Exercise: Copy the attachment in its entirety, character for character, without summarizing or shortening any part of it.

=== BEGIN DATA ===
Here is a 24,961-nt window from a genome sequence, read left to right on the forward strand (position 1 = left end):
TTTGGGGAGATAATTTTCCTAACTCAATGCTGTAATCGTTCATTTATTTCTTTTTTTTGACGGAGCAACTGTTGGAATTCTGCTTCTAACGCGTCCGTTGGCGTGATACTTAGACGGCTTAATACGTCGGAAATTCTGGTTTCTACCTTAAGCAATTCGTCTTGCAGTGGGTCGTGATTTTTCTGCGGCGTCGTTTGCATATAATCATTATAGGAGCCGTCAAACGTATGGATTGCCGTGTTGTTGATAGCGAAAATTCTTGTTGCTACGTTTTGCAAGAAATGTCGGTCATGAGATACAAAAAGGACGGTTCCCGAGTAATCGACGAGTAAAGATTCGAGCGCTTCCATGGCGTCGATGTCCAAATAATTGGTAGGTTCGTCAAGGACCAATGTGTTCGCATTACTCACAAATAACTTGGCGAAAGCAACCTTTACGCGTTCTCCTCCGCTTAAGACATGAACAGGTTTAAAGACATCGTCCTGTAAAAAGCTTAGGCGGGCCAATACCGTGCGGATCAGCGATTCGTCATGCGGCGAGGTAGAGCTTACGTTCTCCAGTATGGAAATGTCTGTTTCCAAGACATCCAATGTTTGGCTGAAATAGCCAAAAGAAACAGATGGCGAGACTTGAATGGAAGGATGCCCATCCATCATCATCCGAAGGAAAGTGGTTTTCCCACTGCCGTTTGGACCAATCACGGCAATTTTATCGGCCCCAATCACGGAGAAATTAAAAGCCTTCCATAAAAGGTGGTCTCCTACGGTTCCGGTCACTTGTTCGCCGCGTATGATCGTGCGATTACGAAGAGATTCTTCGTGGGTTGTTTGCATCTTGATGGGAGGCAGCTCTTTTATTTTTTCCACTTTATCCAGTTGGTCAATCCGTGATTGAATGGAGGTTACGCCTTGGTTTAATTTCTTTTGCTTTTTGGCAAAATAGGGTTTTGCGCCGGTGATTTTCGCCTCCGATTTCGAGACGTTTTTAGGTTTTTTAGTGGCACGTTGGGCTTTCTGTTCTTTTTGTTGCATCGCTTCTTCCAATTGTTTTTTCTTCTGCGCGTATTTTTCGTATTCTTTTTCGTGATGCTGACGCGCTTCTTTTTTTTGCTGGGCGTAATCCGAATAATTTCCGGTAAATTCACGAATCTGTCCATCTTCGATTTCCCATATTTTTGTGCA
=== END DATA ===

Here is a 24,961-nt window from a genome sequence, read left to right on the forward strand (position 1 = left end):
TTTGGGGAGATAATTTTCCTAACTCAATGCTGTAATCGTTCATTTATTTCTTTTTTTTGACGGAGCAACTGTTGGAATTCTGCTTCTAACGCGTCCGTTGGCGTGATACTTAGACGGCTTAATACGTCGGAAATTCTGGTTTCTACCTTAAGCAATTCGTCTTGCAGTGGGTCGTGATTTTTCTGCGGCGTCGTTTGCATATAATCATTATAGGAGCCGTCAAACGTATGGATTGCCGTGTTGTTGATAGCGAAAATTCTTGTTGCTACGTTTTGCAAGAAATGTCGGTCATGAGATACAAAAAGGACGGTTCCCGAGTAATCGACGAGTAAAGATTCGAGCGCTTCCATGGCGTCGATGTCCAAATAATTGGTAGGTTCGTCAAGGACCAATGTGTTCGCATTACTCACAAATAACTTGGCGAAAGCAACCTTTACGCGTTCTCCTCCGCTTAAGACATGAACAGGTTTAAAGACATCGTCCTGTAAAAAGCTTAGGCGGGCCAATACCGTGCGGATCAGCGATTCGTCATGCGGCGAGGTAGAGCTTACGTTCTCCAGTATGGAAATGTCTGTTTCCAAGACATCCAATGTTTGGCTGAAATAGCCAAAAGAAACAGATGGCGAGACTTGAATGGAAGGATGCCCATCCATCATCATCCGAAGGAAAGTGGTTTTCCCACTGCCGTTTGGACCAATCACGGCAATTTTATCGGCCCCAATCACGGAGAAATTAAAAGCCTTCCATAAAAGGTGGTCTCCTACGGTTCCGGTCACTTGTTCGCCGCGTATGATCGTGCGATTACGAAGAGATTCTTCGTGGGTTGTTTGCATCTTGATGGGAGGCAGCTCTTTTATTTTTTCCACTTTATCCAGTTGGTCAATCCGTGATTGAATGGAGGTTACGCCTTGGTTTAATTTCTTTTGCTTTTTGGCAAAATAGGGTTTTGCGCCGGTGATTTTCGCCTCCGATTTCGAGACGTTTTTAGGTTTTTTAGTGGCACGTTGGGCTTTCTGTTCTTTTTGTTGCATCGCTTCTTCCAATTGTTTTTTCTTCTGCGCGTATTTTTCGTATTCTTTTTCGTGATGCTGACGCGCTTCTTTTTTTTGCTGGGCGTAATCCGAATAATTTCCGGTAAATTCACGAATCTGTCCATCTTCGATTTCCCATATTTTTGTGCA